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Proposed Rule

Airworthiness Directives; Hartzell Propeller, Inc. Compact Series Propellers

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Information about this document as published in the Federal Register.

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AGENCY:

Federal Aviation Administration, DOT.

ACTION:

Notice of proposed rulemaking (NPRM).

SUMMARY:

The Federal Aviation Administration (FAA) proposes to supersede an existing airworthiness directive (AD) that is applicable to Hartzell models ( )HC-( )( )Y( )-( )( )( ) compact series, constant speed or feathering propellers with Hartzell manufactured “Y” shank blades. That AD currently requires initial and repetitive blade inspections; rework of all “Y” shank blades including cold rolling of the blade shank retention radius; blade replacement and modification of pitch change mechanisms for certain propeller models; and changing the airplane operating limitations with specific models of propellers installed. These inspections and modifications are required to detect and prevent fatigue cracks that might result in blade separation. This proposal would require initial blade inspections, with no repetitive inspections; rework of all “Y” shank blades including cold rolling of the blade shank retention radius, blade replacement and modification of pitch change mechanisms for certain propeller models; and changing the airplane operating limitations with specific models of propellers installed. This proposal is prompted by FAA reviews of propeller service histories since the issuance of AD 77-12-06 R2. The actions specified by the proposed AD are intended to prevent failure of the propeller blade from fatigue cracks in the blade shank radius, which can result in damage to the airplane and loss of airplane control.

DATES:

Comments must be received by January 22, 2002.

ADDRESSES:

Submit comments to the Federal Aviation Administration (FAA), New England Region, Office of the Regional Counsel, Attention: Rules Docket No. 2000-NE-08-AD, 12 New England Executive Park, Burlington, MA 01803-5299. Comments may be inspected at this location, by appointment, between 8 a.m. and 4:30 p.m., Monday through Friday, except Federal holidays. Comments may also be sent via the Internet using the following address: “9-ane-adcomment@faa.gov”. Comments sent via the Internet must contain the docket number in the subject line. The service information referenced in this AD may be obtained from Hartzell Propeller, Inc., One Propeller Place, Piqua, Ohio 45356-2634; telephone (937) 778-4200; fax (937) 778-4365. This information may be examined, by appointment, at the FAA, New England Region, Office of the Regional Counsel, 12 New England Executive Park, Burlington, MA.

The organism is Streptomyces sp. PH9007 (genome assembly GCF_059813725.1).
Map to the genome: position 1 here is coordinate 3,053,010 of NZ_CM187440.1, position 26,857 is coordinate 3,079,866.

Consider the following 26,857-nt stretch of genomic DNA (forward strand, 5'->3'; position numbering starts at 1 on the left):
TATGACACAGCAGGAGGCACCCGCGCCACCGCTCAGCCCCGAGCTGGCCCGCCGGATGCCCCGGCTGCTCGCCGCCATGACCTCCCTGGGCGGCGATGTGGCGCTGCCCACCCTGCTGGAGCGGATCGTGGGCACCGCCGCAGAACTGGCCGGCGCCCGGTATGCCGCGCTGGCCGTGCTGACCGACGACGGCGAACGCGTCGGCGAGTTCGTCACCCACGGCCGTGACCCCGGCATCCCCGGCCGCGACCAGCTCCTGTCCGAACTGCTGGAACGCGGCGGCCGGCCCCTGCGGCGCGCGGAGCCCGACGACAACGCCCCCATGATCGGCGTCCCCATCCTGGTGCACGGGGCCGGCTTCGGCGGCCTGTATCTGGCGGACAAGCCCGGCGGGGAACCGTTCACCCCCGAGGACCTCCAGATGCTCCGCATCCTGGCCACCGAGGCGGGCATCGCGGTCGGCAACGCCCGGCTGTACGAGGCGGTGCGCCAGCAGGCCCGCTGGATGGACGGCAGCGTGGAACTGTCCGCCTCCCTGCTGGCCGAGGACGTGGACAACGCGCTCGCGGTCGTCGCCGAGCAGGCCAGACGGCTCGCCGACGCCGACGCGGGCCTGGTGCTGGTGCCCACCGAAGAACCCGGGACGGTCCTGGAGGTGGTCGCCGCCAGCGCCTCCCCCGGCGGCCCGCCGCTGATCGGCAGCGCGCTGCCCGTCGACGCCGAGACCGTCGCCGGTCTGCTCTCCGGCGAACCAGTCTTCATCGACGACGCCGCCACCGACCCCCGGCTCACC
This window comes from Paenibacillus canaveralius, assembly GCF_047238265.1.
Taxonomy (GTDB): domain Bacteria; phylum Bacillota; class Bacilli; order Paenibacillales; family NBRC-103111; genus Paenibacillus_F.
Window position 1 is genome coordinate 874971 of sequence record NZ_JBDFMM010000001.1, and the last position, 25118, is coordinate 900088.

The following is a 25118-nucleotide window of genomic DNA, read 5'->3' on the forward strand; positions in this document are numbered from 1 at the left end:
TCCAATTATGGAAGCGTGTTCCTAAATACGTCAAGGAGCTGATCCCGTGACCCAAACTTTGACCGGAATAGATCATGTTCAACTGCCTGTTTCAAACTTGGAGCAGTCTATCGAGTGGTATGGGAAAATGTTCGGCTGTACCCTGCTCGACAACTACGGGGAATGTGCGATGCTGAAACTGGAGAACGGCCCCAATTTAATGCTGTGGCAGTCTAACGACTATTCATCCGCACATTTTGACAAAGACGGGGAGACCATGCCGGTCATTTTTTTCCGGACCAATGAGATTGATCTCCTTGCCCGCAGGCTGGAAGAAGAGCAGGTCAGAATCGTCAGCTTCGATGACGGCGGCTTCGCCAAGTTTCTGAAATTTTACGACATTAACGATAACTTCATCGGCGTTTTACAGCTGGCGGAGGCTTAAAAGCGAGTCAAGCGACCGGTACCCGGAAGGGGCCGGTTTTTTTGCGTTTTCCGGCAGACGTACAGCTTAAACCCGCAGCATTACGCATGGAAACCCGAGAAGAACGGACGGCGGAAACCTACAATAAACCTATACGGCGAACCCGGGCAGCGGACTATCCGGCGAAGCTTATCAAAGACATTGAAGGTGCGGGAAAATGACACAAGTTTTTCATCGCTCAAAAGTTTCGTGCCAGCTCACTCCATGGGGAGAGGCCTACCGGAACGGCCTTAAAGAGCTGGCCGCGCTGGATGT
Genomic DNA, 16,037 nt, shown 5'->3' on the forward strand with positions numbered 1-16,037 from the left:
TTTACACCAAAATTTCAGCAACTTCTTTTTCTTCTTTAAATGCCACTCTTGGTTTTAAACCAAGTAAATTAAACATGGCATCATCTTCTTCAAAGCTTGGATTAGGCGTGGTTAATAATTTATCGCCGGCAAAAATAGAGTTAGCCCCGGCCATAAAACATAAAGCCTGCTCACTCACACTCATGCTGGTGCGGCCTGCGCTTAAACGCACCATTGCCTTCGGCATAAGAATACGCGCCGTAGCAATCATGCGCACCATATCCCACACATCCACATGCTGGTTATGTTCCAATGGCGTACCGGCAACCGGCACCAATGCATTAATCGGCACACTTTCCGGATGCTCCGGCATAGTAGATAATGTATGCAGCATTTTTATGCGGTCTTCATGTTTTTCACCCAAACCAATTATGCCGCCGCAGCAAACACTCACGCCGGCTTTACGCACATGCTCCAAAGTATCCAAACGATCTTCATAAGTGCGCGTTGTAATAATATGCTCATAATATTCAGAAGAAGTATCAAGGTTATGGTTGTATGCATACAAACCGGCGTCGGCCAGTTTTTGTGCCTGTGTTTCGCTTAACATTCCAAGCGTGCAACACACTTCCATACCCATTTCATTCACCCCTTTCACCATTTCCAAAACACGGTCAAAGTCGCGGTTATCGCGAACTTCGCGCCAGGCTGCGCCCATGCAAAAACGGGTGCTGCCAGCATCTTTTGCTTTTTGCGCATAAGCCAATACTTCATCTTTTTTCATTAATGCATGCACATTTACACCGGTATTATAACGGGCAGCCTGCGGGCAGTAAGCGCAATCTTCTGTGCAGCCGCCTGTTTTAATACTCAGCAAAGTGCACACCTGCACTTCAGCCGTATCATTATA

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FOR FURTHER INFORMATION CONTACT:

Tomaso DiPaolo, Aerospace Engineer, Chicago Aircraft Certification Office, FAA, Small Airplane Directorate, 2300 E. Devon Ave., Des Plaines, IL 60018; telephone (847) 294-7031; fax (847) 294-7834.

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SUPPLEMENTARY INFORMATION:

Comments Invited

Interested persons are invited to participate in the making of the proposed rule by submitting such written data, views, or arguments as they may desire. Communications Start Printed Page 58078should identify the Rules Docket number and be submitted in triplicate to the address specified above. All communications received on or before the closing date for comments, specified above, will be considered before taking action on the proposed rule. The proposals contained in this action may be changed in light of the comments received.

Comments are specifically invited on the overall regulatory, economic, environmental, and energy aspects of the proposed rule. All comments submitted will be available, both before and after the closing date for comments, in the Rules Docket for examination by interested persons. A report summarizing each FAA-public contact concerned with the substance of this proposal will be filed in the Rules Docket.

Commenters wishing the FAA to acknowledge receipt of their comments submitted in response to this action must send a self-addressed, stamped postcard on which the following statement is made: “Comments to Docket Number 2000-NE-08-AD.” The postcard will be date stamped and returned to the commenter.

Availability of NPRM's

Any person may obtain a copy of this NPRM by submitting a request to the FAA, New England Region, Office of the Regional Counsel, Attention: Rules Docket No. 2000-NE-08-AD, 12 New England Executive Park, Burlington, MA 01803-5299.

Discussion